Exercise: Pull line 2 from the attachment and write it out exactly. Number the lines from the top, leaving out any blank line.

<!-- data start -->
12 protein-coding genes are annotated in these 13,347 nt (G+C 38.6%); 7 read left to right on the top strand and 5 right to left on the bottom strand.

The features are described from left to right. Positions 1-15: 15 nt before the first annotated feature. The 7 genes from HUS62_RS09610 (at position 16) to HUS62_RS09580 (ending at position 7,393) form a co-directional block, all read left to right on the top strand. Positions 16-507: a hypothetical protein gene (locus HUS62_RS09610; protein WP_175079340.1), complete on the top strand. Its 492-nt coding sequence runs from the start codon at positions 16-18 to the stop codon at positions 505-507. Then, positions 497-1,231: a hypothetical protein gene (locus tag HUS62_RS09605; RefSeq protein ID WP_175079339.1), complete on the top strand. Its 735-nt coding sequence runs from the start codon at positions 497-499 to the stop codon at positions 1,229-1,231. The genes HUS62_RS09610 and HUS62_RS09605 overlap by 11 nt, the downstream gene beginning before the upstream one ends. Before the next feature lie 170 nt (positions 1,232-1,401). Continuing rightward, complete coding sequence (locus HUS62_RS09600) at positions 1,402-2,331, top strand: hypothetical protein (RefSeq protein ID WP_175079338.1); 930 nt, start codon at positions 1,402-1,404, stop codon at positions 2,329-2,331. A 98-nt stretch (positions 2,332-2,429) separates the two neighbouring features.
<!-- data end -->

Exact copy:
The features are described from left to right. Positions 1-15: 15 nt before the first annotated feature. The 7 genes from HUS62_RS09610 (at position 16) to HUS62_RS09580 (ending at position 7,393) form a co-directional block, all read left to right on the top strand. Positions 16-507: a hypothetical protein gene (locus HUS62_RS09610; protein WP_175079340.1), complete on the top strand. Its 492-nt coding sequence runs from the start codon at positions 16-18 to the stop codon at positions 505-507. Then, positions 497-1,231: a hypothetical protein gene (locus tag HUS62_RS09605; RefSeq protein ID WP_175079339.1), complete on the top strand. Its 735-nt coding sequence runs from the start codon at positions 497-499 to the stop codon at positions 1,229-1,231. The genes HUS62_RS09610 and HUS62_RS09605 overlap by 11 nt, the downstream gene beginning before the upstream one ends. Before the next feature lie 170 nt (positions 1,232-1,401). Continuing rightward, complete coding sequence (locus HUS62_RS09600) at positions 1,402-2,331, top strand: hypothetical protein (RefSeq protein ID WP_175079338.1); 930 nt, start codon at positions 1,402-1,404, stop codon at positions 2,329-2,331. A 98-nt stretch (positions 2,332-2,429) separates the two neighbouring features.